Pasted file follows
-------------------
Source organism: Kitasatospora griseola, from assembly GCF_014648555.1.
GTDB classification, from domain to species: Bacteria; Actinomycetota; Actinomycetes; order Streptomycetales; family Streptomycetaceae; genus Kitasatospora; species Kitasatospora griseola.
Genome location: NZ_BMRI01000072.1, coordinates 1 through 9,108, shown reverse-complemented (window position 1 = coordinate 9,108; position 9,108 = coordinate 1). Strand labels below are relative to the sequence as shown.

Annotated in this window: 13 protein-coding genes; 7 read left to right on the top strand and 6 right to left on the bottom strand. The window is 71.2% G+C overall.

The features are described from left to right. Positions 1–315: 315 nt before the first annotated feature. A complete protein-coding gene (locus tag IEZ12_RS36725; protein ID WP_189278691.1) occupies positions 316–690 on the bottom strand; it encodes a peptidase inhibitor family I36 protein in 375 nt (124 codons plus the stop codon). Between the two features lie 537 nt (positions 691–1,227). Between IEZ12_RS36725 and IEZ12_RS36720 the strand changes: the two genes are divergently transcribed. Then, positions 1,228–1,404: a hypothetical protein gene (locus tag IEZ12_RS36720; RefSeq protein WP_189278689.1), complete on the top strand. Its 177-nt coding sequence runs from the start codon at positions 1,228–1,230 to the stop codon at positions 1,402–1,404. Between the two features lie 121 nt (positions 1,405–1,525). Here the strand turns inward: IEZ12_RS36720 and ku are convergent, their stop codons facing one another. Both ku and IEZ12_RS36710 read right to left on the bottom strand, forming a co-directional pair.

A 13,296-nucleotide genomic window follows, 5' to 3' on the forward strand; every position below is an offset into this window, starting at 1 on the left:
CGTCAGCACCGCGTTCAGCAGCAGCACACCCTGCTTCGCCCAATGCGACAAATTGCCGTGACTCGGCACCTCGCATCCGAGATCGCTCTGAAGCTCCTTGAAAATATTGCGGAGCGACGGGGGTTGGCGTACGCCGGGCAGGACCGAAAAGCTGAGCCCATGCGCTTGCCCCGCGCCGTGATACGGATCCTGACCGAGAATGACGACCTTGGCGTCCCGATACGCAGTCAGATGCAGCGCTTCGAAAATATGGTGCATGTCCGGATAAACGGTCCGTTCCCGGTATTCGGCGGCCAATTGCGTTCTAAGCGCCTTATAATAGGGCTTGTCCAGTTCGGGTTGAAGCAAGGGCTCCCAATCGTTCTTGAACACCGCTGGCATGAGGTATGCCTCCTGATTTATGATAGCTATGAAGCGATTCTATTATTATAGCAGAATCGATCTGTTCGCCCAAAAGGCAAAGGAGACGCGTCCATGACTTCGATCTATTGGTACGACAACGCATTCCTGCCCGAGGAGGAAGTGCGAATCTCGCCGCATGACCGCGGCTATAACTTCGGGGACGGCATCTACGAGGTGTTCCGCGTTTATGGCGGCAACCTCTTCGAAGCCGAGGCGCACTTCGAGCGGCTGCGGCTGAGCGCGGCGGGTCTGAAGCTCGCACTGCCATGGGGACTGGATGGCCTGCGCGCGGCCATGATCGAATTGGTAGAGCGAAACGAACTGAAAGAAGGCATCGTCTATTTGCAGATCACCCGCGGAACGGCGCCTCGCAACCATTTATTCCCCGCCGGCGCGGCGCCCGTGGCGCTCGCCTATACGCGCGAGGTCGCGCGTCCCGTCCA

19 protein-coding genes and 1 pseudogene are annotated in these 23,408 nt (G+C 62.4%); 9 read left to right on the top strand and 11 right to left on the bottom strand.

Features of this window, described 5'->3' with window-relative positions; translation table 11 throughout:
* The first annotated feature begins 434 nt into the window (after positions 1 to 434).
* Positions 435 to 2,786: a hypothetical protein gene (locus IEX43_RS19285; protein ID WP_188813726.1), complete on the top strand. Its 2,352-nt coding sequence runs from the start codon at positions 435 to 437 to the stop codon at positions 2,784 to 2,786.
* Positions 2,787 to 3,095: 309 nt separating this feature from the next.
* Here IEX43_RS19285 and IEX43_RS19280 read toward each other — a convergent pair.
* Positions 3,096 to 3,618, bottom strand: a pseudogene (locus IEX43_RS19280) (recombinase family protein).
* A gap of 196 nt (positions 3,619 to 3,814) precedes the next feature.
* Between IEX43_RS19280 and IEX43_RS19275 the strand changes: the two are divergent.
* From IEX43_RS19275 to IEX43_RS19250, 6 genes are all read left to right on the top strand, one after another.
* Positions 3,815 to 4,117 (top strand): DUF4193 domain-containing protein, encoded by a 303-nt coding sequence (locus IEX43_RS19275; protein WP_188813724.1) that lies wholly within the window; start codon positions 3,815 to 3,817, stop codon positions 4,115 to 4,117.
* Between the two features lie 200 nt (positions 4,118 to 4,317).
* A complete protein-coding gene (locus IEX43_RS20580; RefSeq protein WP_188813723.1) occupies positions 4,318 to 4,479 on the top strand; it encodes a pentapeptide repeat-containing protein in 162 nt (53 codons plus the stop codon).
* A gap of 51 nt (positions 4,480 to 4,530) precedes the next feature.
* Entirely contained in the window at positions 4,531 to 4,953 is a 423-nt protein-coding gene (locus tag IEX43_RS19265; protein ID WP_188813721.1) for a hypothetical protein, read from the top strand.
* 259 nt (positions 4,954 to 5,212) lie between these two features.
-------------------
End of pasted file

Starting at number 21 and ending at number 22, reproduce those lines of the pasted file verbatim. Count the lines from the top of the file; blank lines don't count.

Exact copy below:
* A gap of 51 nt (positions 4,480 to 4,530) precedes the next feature.
* Entirely contained in the window at positions 4,531 to 4,953 is a 423-nt protein-coding gene (locus tag IEX43_RS19265; protein ID WP_188813721.1) for a hypothetical protein, read from the top strand.